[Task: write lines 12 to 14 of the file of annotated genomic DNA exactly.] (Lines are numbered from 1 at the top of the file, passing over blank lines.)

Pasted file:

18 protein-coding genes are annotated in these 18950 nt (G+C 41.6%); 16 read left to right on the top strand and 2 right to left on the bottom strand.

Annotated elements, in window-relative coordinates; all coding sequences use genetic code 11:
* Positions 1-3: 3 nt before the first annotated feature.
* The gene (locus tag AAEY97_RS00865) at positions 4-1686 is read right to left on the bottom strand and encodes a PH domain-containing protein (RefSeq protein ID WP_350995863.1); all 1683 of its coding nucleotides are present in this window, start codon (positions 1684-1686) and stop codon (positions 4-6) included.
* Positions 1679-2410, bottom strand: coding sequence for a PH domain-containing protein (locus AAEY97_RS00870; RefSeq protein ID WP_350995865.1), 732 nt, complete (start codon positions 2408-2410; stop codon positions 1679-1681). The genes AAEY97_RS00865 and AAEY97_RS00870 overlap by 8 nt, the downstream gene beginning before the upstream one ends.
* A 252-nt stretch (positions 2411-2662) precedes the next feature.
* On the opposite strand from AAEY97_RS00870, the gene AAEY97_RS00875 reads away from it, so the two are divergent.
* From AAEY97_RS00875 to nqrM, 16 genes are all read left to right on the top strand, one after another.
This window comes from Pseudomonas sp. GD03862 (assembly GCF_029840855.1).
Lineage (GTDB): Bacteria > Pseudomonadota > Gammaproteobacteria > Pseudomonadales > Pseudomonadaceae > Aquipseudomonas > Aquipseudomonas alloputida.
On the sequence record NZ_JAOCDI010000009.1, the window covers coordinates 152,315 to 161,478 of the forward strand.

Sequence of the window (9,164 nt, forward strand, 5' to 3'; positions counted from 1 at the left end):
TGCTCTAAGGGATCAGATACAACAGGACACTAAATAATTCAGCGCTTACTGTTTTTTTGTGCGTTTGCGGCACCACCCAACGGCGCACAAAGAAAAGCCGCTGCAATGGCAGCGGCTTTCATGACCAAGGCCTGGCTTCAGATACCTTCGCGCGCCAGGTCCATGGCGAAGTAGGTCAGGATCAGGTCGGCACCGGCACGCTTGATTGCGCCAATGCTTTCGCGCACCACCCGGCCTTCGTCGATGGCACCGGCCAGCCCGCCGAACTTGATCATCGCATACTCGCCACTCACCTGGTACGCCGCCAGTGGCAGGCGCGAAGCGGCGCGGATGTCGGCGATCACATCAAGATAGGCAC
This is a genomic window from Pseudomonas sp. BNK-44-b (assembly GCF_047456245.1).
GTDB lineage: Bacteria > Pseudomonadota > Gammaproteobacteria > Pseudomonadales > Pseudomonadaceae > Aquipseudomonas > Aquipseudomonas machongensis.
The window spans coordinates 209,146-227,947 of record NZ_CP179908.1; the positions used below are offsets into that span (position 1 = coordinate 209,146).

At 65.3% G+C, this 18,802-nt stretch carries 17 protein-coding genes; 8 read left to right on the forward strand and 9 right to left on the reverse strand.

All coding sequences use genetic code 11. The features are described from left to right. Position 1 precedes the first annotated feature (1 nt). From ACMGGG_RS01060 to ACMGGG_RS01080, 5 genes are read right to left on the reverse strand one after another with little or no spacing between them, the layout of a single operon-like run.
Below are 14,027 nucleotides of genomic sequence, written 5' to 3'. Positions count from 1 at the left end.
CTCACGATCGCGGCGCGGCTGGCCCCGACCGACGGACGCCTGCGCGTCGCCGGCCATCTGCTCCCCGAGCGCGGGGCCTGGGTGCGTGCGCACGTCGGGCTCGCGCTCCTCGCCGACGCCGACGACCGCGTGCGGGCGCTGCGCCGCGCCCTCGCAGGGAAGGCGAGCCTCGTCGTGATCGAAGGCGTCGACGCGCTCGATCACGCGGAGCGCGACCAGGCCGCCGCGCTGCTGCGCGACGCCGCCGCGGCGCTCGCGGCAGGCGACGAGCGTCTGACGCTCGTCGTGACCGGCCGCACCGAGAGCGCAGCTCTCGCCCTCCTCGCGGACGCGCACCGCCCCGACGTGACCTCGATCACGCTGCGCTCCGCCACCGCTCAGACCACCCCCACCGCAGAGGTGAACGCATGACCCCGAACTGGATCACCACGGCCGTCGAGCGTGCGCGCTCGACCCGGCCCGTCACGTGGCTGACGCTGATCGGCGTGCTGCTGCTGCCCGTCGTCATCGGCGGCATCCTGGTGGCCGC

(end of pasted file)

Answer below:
Sequence of the window (9,164 nt, forward strand, 5' to 3'; positions counted from 1 at the left end):
TGCTCTAAGGGATCAGATACAACAGGACACTAAATAATTCAGCGCTTACTGTTTTTTTGTGCGTTTGCGGCACCACCCAACGGCGCACAAAGAAAAGCCGCTGCAATGGCAGCGGCTTTCATGACCAAGGCCTGGCTTCAGATACCTTCGCGCGCCAGGTCCATGGCGAAGTAGGTCAGGATCAGGTCGGCACCGGCACGCTTGATTGCGCCAATGCTTTCGCGCACCACCCGGCCTTCGTCGATGGCACCGGCCAGCCCGCCGAACTTGATCATCGCATACTCGCCACTCACCTGGTACGCCGCCAGTGGCAGGCGCGAAGCGGCGCGGATGTCGGCGATCACATCAAGATAGGCAC
This is a genomic window from Pseudomonas sp. BNK-44-b (assembly GCF_047456245.1).